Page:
The Silk Road

July 18th, 2015 by
Map of Silk Roads from Penn Museum

When you Google for “The Silk Road” today, you find a lot more search results for the drugs-and-guns site than for the historically significant network of travel routes between China, the middle east and ancient Rome. Yet, for centuries this “international commercial highway” was the source of valuable goods, spices, gems and China’s silks for those who had the money to pay.

Watch a short, well-done video at

When the Great Mongol State (the largest empire in history from 1206 to 1368) began to break down, the anarchic conditions in the middle east made it virtually impossible to travel the Silk Road by land. There was a sea route from China to the Near East, but in 1453, The Turks captured Constantinople and took control of the sea routes in the Black Sea. The Turks also controlled Egypt at this time and created an expensive hardship on both land and sea routes to and within that region as well.

Ottoman Empire just after the capture of Constantinople

These bottlenecks to trade began to take its toll on the price of goods for the ruling classes in Europe. Gold and silver coffers were being severely drained. As we shall see, viewed from the vantage point of the future, this strain on the wealthy acted as a catalyst to the Age of Discovery.

The Iberian Peninsula just after Portuga's independence

In the meantime, the little kingdom of Portugal attained its independence from Castile with the help of a contingent of English archers in 1385. Twenty-six years later a treaty was signed.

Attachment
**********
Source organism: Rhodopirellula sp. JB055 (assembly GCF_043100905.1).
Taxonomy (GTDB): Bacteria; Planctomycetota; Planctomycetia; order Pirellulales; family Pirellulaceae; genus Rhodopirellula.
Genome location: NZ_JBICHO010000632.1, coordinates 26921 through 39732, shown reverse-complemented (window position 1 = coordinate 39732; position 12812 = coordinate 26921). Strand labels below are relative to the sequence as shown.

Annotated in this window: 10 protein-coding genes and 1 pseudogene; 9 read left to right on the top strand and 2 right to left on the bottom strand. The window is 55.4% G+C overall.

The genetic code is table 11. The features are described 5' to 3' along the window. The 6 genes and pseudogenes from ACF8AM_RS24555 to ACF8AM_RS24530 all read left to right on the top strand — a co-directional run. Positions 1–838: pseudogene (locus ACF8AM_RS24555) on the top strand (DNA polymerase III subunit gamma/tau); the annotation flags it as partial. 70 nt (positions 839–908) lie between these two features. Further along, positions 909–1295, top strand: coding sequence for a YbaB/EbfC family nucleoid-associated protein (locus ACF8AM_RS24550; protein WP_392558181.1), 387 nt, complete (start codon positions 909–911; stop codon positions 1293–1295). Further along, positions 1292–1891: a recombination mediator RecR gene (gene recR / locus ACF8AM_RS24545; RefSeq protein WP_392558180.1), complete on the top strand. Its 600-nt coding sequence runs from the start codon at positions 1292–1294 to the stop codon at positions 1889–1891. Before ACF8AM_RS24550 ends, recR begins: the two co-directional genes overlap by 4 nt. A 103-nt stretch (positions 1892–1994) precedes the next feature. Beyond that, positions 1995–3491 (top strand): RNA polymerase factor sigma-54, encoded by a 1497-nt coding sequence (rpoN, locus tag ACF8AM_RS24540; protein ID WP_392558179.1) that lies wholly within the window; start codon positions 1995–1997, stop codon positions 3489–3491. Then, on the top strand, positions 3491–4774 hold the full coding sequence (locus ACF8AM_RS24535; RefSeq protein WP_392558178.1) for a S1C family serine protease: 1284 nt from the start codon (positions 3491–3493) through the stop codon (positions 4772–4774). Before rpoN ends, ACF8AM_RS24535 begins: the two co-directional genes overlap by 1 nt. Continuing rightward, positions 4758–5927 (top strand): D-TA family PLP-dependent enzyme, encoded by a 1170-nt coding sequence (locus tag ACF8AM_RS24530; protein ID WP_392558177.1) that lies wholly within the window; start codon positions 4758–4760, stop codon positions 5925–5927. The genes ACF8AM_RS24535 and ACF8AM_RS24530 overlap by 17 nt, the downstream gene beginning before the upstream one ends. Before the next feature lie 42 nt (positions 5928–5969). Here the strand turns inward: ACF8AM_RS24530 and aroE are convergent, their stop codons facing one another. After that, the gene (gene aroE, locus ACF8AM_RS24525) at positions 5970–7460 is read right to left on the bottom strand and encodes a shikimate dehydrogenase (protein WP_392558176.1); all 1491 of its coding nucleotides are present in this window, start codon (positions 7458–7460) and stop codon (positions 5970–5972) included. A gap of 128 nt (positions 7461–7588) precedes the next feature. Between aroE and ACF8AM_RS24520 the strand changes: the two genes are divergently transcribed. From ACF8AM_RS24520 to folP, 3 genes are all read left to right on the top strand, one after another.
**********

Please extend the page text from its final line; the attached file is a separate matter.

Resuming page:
In the next episode, you will see how the events of this revolution created the life of a significant player in Magellan’s Geodrama, Prince Henry the Navigator.

These articles are small essays from the reading of “Magellan” by Tim Joyner.

The Magellan Project is a seafaring adventure that will retrace the 3-year route of Magellan’s circumnavigation of the world – in time for the 500 year anniversary.

Ongoing documentation, in various media, will be transmitted to the public as it happens. Outreach and cultural research are being planned for the ports o’ call. Collected materials will be compiled to produce a documentary, and all materials will be available to educators and researchers.

This is an ambitious project, and we need your help. See how you can JOIN THE ADVENTURE.


Featured Image (at top)

Silk Road and Related Trade Routes ~Maps / Atlas~

Genghis Khan (where we learn the pronunciation is really ‘Chingas’ )
Watch an entertaining and educational video HERE

Ottoman Empire Map

Map of Portugal (Citation)
By Gabagool (Own work) [CC BY 3.0 (], via Wikimedia Commons

China, Central Asia, and the New Silk Road (where we learn about modern-day China’s Silk Road initiative)

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